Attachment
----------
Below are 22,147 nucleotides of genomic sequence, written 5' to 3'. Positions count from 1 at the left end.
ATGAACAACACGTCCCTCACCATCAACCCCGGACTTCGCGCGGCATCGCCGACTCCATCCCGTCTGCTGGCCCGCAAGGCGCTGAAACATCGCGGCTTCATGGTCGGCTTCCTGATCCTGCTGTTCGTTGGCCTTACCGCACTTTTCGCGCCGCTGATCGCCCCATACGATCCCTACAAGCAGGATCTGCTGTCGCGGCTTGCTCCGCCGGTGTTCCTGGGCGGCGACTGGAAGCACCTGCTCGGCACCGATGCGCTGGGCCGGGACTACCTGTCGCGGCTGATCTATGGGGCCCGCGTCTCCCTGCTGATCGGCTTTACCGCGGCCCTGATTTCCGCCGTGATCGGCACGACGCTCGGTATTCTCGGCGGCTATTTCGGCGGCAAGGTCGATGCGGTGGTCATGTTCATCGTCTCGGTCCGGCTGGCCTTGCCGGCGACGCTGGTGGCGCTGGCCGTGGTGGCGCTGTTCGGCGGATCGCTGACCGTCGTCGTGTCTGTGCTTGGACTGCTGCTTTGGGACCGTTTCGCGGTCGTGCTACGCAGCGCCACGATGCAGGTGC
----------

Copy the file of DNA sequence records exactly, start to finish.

Below are 22,147 nucleotides of genomic sequence, written 5' to 3'. Positions count from 1 at the left end.
ATGAACAACACGTCCCTCACCATCAACCCCGGACTTCGCGCGGCATCGCCGACTCCATCCCGTCTGCTGGCCCGCAAGGCGCTGAAACATCGCGGCTTCATGGTCGGCTTCCTGATCCTGCTGTTCGTTGGCCTTACCGCACTTTTCGCGCCGCTGATCGCCCCATACGATCCCTACAAGCAGGATCTGCTGTCGCGGCTTGCTCCGCCGGTGTTCCTGGGCGGCGACTGGAAGCACCTGCTCGGCACCGATGCGCTGGGCCGGGACTACCTGTCGCGGCTGATCTATGGGGCCCGCGTCTCCCTGCTGATCGGCTTTACCGCGGCCCTGATTTCCGCCGTGATCGGCACGACGCTCGGTATTCTCGGCGGCTATTTCGGCGGCAAGGTCGATGCGGTGGTCATGTTCATCGTCTCGGTCCGGCTGGCCTTGCCGGCGACGCTGGTGGCGCTGGCCGTGGTGGCGCTGTTCGGCGGATCGCTGACCGTCGTCGTGTCTGTGCTTGGACTGCTGCTTTGGGACCGTTTCGCGGTCGTGCTACGCAGCGCCACGATGCAGGTGC